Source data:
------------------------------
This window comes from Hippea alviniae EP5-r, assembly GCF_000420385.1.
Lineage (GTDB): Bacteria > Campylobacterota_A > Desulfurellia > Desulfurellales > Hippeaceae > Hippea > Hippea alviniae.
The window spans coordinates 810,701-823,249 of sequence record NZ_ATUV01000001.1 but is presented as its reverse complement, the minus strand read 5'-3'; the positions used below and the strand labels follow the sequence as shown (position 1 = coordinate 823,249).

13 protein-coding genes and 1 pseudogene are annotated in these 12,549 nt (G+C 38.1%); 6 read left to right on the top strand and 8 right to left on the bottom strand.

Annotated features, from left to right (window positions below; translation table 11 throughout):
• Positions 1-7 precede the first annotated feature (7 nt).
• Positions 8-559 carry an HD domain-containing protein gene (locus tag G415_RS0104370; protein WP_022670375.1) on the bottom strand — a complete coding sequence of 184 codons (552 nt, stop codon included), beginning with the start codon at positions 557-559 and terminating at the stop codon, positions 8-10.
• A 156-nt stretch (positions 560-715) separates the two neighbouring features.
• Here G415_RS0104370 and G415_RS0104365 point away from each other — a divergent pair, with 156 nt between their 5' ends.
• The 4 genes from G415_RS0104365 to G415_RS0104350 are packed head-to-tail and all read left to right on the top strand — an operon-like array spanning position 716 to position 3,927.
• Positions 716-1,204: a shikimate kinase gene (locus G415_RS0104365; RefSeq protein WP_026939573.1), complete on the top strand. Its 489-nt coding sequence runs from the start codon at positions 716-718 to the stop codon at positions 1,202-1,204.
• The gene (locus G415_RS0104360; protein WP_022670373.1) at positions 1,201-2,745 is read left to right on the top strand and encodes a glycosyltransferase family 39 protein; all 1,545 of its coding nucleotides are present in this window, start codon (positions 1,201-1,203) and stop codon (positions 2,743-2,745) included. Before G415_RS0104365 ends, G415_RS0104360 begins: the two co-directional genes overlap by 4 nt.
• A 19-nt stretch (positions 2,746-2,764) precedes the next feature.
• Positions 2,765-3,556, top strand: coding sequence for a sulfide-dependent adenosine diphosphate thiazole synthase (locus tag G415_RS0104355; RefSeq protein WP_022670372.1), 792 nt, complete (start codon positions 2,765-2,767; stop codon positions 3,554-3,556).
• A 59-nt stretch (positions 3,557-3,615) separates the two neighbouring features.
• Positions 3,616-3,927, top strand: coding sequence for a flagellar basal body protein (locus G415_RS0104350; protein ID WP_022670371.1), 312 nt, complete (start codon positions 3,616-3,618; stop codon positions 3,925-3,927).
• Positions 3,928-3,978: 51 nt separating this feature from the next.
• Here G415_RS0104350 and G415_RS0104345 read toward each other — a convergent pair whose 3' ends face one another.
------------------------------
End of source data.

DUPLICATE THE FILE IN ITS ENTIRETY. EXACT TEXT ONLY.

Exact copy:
This window comes from Hippea alviniae EP5-r, assembly GCF_000420385.1.
Lineage (GTDB): Bacteria > Campylobacterota_A > Desulfurellia > Desulfurellales > Hippeaceae > Hippea > Hippea alviniae.
The window spans coordinates 810,701-823,249 of sequence record NZ_ATUV01000001.1 but is presented as its reverse complement, the minus strand read 5'-3'; the positions used below and the strand labels follow the sequence as shown (position 1 = coordinate 823,249).

13 protein-coding genes and 1 pseudogene are annotated in these 12,549 nt (G+C 38.1%); 6 read left to right on the top strand and 8 right to left on the bottom strand.

Annotated features, from left to right (window positions below; translation table 11 throughout):
• Positions 1-7 precede the first annotated feature (7 nt).
• Positions 8-559 carry an HD domain-containing protein gene (locus tag G415_RS0104370; protein WP_022670375.1) on the bottom strand — a complete coding sequence of 184 codons (552 nt, stop codon included), beginning with the start codon at positions 557-559 and terminating at the stop codon, positions 8-10.
• A 156-nt stretch (positions 560-715) separates the two neighbouring features.
• Here G415_RS0104370 and G415_RS0104365 point away from each other — a divergent pair, with 156 nt between their 5' ends.
• The 4 genes from G415_RS0104365 to G415_RS0104350 are packed head-to-tail and all read left to right on the top strand — an operon-like array spanning position 716 to position 3,927.
• Positions 716-1,204: a shikimate kinase gene (locus G415_RS0104365; RefSeq protein WP_026939573.1), complete on the top strand. Its 489-nt coding sequence runs from the start codon at positions 716-718 to the stop codon at positions 1,202-1,204.
• The gene (locus G415_RS0104360; protein WP_022670373.1) at positions 1,201-2,745 is read left to right on the top strand and encodes a glycosyltransferase family 39 protein; all 1,545 of its coding nucleotides are present in this window, start codon (positions 1,201-1,203) and stop codon (positions 2,743-2,745) included. Before G415_RS0104365 ends, G415_RS0104360 begins: the two co-directional genes overlap by 4 nt.
• A 19-nt stretch (positions 2,746-2,764) precedes the next feature.
• Positions 2,765-3,556, top strand: coding sequence for a sulfide-dependent adenosine diphosphate thiazole synthase (locus tag G415_RS0104355; RefSeq protein WP_022670372.1), 792 nt, complete (start codon positions 2,765-2,767; stop codon positions 3,554-3,556).
• A 59-nt stretch (positions 3,557-3,615) separates the two neighbouring features.
• Positions 3,616-3,927, top strand: coding sequence for a flagellar basal body protein (locus G415_RS0104350; protein ID WP_022670371.1), 312 nt, complete (start codon positions 3,616-3,618; stop codon positions 3,925-3,927).
• Positions 3,928-3,978: 51 nt separating this feature from the next.
• Here G415_RS0104350 and G415_RS0104345 read toward each other — a convergent pair whose 3' ends face one another.